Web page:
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News Releases

Releases

New Johnson & Johnson, Imerys Documents Reveal More Cancer Links to Talc, Asbestos, Heavy Metals
Ovarian cancer victims demand answers amid growing findings from J&J trials
 
February 7, 2018 11:00 am

ST. LOUIS – New information highlighting the links between talc, asbestos, heavy metals and cancer continue to surface as ovarian cancer victims use the legal system to press Johnson & Johnson for answers about the health risks of its popular talcum powder products, including Johnson’s Baby Powder and Shower To Shower.

Lawsuits filed by ovarian cancer and mesothelioma victims are revealing never-before-seen documents from Johnson & Johnson and talc supplier, Imerys, that shed light on just how prevalent asbestos and heavy metals are in the talc used in Baby Powder. The documents also show the corporations’ response to growing concerns about cancer risks.

“Over the last 90 days, we’ve seen a dramatic increase in document production from Johnson & Johnson and Imerys,”  said attorney Ted Meadows, principal at the Beasley Allen law firm and co-lead counsel in litigation on behalf of thousands of women diagnosed with ovarian cancer. “These documents are highly relevant to our claims that Johnson & Johnson and Imerys have known about these risks for a long, long time.”

Cancer victims suing J&J and Imerys argue that the corporations failed to provide warning labels on talc products despite knowing for decades about talc’s link to cancer. Although numerous cases have already been tried, the corporate giants continue to reveal more hidden information, adding to a growing body of knowledge about the safety of talc products and their response.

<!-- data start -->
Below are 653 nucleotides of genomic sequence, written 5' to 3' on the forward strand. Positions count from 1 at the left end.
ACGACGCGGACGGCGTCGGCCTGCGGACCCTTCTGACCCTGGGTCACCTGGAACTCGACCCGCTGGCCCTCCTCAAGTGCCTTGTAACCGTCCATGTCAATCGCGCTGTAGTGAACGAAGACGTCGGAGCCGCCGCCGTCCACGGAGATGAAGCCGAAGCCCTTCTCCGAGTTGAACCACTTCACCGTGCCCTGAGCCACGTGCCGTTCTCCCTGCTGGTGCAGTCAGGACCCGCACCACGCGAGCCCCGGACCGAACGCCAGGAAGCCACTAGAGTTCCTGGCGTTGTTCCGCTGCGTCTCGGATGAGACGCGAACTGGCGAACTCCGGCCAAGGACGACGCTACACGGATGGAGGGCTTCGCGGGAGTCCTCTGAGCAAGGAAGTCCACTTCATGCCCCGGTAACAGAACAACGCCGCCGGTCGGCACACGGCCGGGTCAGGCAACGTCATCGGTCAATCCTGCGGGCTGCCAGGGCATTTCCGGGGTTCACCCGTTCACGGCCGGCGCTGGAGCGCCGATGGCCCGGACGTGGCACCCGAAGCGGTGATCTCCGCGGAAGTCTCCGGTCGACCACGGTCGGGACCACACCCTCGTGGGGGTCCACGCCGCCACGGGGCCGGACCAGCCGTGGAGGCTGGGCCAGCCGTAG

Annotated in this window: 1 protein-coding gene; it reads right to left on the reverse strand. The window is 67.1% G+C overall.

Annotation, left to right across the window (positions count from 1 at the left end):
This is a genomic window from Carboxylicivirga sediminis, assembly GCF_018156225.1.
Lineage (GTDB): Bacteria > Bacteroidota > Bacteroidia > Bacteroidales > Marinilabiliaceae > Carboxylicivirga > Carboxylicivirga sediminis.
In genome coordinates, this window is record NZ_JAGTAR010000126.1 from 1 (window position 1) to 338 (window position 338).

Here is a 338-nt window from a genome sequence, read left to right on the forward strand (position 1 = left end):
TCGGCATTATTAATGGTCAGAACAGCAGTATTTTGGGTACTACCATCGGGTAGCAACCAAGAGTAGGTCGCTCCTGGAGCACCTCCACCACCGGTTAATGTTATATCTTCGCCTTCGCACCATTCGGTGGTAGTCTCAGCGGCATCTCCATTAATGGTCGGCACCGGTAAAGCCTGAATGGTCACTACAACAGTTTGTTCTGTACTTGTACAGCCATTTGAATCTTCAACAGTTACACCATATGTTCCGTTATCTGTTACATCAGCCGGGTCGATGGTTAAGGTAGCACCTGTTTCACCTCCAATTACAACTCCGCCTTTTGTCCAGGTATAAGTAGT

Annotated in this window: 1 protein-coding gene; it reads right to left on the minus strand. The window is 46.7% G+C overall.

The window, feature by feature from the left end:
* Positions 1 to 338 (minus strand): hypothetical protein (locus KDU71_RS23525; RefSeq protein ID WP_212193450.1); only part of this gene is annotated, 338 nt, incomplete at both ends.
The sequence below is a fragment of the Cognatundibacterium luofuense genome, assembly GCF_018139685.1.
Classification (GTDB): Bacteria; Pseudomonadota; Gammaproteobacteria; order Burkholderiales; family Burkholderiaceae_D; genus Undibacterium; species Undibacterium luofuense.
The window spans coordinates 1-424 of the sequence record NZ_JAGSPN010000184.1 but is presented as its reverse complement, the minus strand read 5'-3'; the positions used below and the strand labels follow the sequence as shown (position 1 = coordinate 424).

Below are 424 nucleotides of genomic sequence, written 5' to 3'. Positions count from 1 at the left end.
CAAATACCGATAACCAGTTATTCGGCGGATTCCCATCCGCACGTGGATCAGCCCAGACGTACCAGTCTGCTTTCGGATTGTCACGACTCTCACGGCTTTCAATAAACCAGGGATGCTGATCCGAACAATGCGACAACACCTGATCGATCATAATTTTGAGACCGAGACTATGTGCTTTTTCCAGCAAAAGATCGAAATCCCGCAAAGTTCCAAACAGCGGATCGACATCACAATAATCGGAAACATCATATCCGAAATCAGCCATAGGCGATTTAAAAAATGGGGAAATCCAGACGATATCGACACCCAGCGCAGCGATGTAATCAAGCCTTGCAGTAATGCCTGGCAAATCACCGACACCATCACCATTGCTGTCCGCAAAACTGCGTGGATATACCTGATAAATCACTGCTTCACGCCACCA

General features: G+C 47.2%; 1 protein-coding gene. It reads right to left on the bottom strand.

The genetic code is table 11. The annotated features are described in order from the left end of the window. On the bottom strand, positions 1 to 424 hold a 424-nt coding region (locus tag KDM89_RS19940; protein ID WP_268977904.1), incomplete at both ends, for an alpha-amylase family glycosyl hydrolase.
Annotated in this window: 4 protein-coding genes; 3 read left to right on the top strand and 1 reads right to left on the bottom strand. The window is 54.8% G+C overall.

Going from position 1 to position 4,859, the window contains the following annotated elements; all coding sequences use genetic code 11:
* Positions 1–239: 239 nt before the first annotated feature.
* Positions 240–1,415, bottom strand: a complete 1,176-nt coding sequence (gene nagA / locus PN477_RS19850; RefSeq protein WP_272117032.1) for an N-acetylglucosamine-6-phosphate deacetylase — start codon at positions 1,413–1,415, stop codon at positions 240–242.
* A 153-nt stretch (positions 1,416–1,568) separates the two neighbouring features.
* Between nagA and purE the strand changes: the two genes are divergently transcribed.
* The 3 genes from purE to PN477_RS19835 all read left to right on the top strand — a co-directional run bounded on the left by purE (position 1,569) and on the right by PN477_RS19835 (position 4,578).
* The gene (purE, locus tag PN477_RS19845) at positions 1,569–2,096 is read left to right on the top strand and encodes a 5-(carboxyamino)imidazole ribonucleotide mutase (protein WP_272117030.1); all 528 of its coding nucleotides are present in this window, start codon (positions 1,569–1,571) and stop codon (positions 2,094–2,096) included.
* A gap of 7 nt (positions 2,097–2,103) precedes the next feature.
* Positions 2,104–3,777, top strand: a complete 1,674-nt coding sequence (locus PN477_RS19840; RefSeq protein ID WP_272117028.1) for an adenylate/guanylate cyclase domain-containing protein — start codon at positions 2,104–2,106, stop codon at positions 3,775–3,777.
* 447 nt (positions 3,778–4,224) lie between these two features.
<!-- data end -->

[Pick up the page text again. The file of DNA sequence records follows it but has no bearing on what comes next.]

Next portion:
“Even though we’ve already gone to trial against these companies on numerous occasions, they are just now getting around to turning over documents that are proving to be very significant in these cases,” Mr. Meadows said.

Earlier litigation uncovered these important elements:

  • In a May 2017 trial on behalf of a woman whose ovarian tissue was found to contain talc, asbestos and heavy metals, an Israeli researcher testified that J&J had hired his lab to test talc samples for asbestos contamination. When a majority of the sample batches were found to be positive for asbestos, J&J stopped funding the project. A St. Louis jury returned a $110 million verdict against J&J and Imerys in that case.
  • Internal Johnson & Johnson documents from 1972 note that asbestos was found in 100 percent of talc samples tested at the time, but this information was never released publicly.
  • In a 1997 letter, a toxicology expert hired by J&J told the company that at least nine studies had shown a statistically significant ovarian cancer risk for women who apply talc products in their genital areas. The expert warned J&J at the time that its response to the cancer threat could cause a public opinion backlash similar to that faced by the tobacco industry when they denied cigarettes caused lung cancer.

“Thanks to our courageous clients, all of us are finally getting a fuller picture of what these companies knew about the safety of their iconic talc products,” Mr. Meadows said. “We’re hopeful that these companies will once and for all acknowledge the concerns they have expressed in private for more than a generation.”

Media Contact:
Mark Annick
(214)559-4630
mark@androvett.com


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